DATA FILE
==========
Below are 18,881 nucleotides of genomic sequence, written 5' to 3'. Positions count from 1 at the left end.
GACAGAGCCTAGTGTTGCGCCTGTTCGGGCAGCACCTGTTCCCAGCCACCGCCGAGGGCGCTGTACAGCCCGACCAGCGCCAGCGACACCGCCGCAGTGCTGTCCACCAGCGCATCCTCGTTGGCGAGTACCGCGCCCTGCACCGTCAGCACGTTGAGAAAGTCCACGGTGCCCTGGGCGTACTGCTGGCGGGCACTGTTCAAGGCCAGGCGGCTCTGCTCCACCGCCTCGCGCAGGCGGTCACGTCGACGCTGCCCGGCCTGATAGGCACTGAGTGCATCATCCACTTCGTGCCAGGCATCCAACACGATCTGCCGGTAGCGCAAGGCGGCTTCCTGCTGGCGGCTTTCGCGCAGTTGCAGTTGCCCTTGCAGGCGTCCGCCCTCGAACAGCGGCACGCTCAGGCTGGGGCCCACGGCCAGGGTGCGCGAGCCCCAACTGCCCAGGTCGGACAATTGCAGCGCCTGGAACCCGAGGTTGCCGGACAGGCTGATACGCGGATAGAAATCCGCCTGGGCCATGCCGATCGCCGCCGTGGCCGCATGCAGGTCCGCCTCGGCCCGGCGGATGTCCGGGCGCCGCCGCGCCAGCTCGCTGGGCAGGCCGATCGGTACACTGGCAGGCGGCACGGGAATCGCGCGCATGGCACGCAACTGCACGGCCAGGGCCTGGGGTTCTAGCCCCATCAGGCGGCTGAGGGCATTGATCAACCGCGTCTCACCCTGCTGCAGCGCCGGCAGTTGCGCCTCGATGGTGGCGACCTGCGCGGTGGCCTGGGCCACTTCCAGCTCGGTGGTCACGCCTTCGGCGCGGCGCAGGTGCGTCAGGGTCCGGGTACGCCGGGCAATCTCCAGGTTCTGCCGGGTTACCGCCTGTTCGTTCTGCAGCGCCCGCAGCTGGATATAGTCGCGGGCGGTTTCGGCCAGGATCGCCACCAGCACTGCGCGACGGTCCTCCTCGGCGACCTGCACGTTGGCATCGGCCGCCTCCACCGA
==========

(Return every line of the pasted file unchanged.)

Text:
Below are 18,881 nucleotides of genomic sequence, written 5' to 3'. Positions count from 1 at the left end.
GACAGAGCCTAGTGTTGCGCCTGTTCGGGCAGCACCTGTTCCCAGCCACCGCCGAGGGCGCTGTACAGCCCGACCAGCGCCAGCGACACCGCCGCAGTGCTGTCCACCAGCGCATCCTCGTTGGCGAGTACCGCGCCCTGCACCGTCAGCACGTTGAGAAAGTCCACGGTGCCCTGGGCGTACTGCTGGCGGGCACTGTTCAAGGCCAGGCGGCTCTGCTCCACCGCCTCGCGCAGGCGGTCACGTCGACGCTGCCCGGCCTGATAGGCACTGAGTGCATCATCCACTTCGTGCCAGGCATCCAACACGATCTGCCGGTAGCGCAAGGCGGCTTCCTGCTGGCGGCTTTCGCGCAGTTGCAGTTGCCCTTGCAGGCGTCCGCCCTCGAACAGCGGCACGCTCAGGCTGGGGCCCACGGCCAGGGTGCGCGAGCCCCAACTGCCCAGGTCGGACAATTGCAGCGCCTGGAACCCGAGGTTGCCGGACAGGCTGATACGCGGATAGAAATCCGCCTGGGCCATGCCGATCGCCGCCGTGGCCGCATGCAGGTCCGCCTCGGCCCGGCGGATGTCCGGGCGCCGCCGCGCCAGCTCGCTGGGCAGGCCGATCGGTACACTGGCAGGCGGCACGGGAATCGCGCGCATGGCACGCAACTGCACGGCCAGGGCCTGGGGTTCTAGCCCCATCAGGCGGCTGAGGGCATTGATCAACCGCGTCTCACCCTGCTGCAGCGCCGGCAGTTGCGCCTCGATGGTGGCGACCTGCGCGGTGGCCTGGGCCACTTCCAGCTCGGTGGTCACGCCTTCGGCGCGGCGCAGGTGCGTCAGGGTCCGGGTACGCCGGGCAATCTCCAGGTTCTGCCGGGTTACCGCCTGTTCGTTCTGCAGCGCCCGCAGCTGGATATAGTCGCGGGCGGTTTCGGCCAGGATCGCCACCAGCACTGCGCGACGGTCCTCCTCGGCGACCTGCACGTTGGCATCGGCCGCCTCCACCGA